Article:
Today is symbolic for an oft-forgotten group of Americans: Prisoners. 45 years ago, those locked away in the Attica Correctional Facility in western New York state went from protesting for more rights to a full-blown riot put down by force. In recognition, the incarcerated across America are rallying to protest the injustice of prison labor, which could become the largest mass-strike in US prison history. But how did they coordinate so many people using only written letters and telephones as restricted by law? Answer: they got around it and connected with each other — and the outside world — over Facebook, Twitter and YouTube.
The main obstacle is obvious: Organizing protests from within is against every prison's rules, as Wired reports. It's also pretty difficult to sneak by any facility's staff, since letters and phone calls can be read and reviewed. But communicating online is far more private, and try as they might to stop the flow, prisons can't keep internet-connected cell phones from being smuggled in by visitors and guards. Despite policies preventing inmates at many facilities from having a social media presence or computer access entirely, some manage themselves or get their families to post for them.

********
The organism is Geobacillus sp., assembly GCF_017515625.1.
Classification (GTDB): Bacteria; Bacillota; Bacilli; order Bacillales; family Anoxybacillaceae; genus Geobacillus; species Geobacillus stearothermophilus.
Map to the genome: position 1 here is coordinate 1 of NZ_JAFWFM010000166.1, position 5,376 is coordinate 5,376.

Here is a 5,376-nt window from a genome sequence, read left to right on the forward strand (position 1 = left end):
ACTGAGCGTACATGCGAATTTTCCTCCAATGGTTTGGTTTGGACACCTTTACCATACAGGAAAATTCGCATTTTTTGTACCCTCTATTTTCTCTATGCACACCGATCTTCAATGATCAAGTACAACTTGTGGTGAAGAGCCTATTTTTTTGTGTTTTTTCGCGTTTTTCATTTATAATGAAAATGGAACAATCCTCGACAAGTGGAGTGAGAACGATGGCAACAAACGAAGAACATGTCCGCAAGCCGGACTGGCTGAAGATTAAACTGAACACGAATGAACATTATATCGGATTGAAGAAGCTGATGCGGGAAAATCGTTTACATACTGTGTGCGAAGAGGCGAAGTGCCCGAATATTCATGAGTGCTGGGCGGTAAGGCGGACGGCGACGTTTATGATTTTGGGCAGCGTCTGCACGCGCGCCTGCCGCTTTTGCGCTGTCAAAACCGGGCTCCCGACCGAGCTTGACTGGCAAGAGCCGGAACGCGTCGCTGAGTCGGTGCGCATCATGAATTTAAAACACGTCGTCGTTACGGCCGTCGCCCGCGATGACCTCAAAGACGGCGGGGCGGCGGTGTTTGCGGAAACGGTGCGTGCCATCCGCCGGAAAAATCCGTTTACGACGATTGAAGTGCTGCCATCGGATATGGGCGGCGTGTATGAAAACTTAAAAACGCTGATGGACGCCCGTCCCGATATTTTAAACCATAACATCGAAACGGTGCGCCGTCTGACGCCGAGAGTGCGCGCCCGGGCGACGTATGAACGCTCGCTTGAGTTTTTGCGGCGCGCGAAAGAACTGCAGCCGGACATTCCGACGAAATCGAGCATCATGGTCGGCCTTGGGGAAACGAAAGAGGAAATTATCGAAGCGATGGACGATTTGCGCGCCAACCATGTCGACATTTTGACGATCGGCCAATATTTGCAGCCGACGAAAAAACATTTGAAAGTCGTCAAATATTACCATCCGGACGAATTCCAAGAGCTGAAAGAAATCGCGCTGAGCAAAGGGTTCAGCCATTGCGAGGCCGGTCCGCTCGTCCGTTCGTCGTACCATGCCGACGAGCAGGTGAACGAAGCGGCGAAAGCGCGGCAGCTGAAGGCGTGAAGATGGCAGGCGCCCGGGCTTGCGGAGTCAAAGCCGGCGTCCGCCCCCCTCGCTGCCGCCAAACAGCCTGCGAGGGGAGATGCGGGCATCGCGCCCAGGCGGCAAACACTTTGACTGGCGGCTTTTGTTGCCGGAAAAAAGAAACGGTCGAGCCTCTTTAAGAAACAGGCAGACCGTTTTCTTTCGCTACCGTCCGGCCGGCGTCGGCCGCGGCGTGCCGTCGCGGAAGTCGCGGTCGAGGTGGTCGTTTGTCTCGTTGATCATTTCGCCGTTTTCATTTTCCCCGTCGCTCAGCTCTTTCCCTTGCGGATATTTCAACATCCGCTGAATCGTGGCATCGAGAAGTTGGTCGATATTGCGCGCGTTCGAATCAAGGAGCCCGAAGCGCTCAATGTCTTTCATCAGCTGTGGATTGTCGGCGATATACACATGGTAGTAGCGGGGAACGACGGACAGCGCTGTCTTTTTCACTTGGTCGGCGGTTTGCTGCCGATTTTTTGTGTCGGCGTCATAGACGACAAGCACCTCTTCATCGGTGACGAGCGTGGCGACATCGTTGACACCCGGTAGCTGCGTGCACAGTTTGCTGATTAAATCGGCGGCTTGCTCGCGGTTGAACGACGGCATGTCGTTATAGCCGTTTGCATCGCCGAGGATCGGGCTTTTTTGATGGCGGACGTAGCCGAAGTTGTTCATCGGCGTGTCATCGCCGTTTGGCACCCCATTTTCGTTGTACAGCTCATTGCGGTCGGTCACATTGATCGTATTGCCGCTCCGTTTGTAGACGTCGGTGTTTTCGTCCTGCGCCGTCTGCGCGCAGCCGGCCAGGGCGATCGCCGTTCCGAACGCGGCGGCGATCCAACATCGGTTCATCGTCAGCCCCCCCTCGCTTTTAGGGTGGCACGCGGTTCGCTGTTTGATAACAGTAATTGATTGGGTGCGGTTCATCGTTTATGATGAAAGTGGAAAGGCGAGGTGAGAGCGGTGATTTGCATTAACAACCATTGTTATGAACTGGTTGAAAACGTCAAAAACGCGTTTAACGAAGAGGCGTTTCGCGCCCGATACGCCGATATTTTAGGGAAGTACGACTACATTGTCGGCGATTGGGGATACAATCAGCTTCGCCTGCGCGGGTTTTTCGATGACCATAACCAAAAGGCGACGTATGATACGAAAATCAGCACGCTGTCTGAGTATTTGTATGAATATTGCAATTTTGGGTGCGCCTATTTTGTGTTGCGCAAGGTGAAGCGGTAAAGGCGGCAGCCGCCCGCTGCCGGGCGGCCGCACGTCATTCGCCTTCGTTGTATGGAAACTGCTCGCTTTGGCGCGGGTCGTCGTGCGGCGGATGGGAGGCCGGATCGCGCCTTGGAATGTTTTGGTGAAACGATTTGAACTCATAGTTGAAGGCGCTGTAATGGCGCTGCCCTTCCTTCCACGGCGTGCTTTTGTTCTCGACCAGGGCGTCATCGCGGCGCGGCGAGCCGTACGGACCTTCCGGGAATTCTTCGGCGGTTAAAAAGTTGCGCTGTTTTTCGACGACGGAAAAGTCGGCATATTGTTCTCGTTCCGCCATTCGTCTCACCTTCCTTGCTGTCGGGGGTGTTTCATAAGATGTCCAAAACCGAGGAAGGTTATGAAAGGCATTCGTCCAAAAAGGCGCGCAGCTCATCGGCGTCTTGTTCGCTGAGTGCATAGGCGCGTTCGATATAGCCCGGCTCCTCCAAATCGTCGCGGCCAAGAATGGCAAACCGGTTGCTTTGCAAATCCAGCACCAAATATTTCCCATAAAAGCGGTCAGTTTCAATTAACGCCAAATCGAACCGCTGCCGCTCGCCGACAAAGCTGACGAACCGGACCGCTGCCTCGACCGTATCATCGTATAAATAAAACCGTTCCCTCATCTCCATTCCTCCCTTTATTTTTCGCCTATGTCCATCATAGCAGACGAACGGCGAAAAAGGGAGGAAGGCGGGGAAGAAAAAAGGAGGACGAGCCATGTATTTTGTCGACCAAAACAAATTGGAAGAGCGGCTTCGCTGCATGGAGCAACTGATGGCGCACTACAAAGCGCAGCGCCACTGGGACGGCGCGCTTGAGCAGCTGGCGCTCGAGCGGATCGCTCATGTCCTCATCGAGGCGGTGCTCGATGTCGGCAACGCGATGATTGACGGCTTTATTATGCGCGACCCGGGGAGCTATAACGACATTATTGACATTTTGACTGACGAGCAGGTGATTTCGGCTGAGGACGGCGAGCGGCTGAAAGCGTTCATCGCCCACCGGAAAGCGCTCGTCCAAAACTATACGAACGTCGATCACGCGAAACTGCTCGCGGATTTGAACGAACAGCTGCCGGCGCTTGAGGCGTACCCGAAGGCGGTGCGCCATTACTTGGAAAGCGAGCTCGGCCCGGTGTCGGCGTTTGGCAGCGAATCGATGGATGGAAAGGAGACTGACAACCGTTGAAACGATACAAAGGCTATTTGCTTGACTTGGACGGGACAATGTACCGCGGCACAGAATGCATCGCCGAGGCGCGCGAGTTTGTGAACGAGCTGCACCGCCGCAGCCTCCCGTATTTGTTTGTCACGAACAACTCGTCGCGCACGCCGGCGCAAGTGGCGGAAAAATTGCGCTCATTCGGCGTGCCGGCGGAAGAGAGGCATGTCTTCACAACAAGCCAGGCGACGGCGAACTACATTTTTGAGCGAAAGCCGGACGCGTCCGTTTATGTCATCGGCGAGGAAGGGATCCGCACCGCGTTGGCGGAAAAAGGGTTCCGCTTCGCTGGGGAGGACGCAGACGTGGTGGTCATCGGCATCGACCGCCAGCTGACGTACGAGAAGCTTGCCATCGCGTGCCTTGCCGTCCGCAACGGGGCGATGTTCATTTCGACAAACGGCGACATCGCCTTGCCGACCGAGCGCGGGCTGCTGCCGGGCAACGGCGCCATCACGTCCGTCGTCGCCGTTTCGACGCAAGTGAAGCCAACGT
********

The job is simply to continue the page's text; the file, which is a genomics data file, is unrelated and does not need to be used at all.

This lets prisoners connect directly with folks, like members of the Free Alabama Movement are doing on Facebook and Twitter to rally support against prison labor exploitation, reports Wired. But that presence is also visible to prison staff, who can submit takedown requests to the social media titans. Sometimes, it's the victims of crimes alerting correctional facilities of an inmate's online activity. Whether prisoners' pages are taken down is up to the social media companies, which, as private organizations, have the power to decide whether prisoners should be able to use their networks.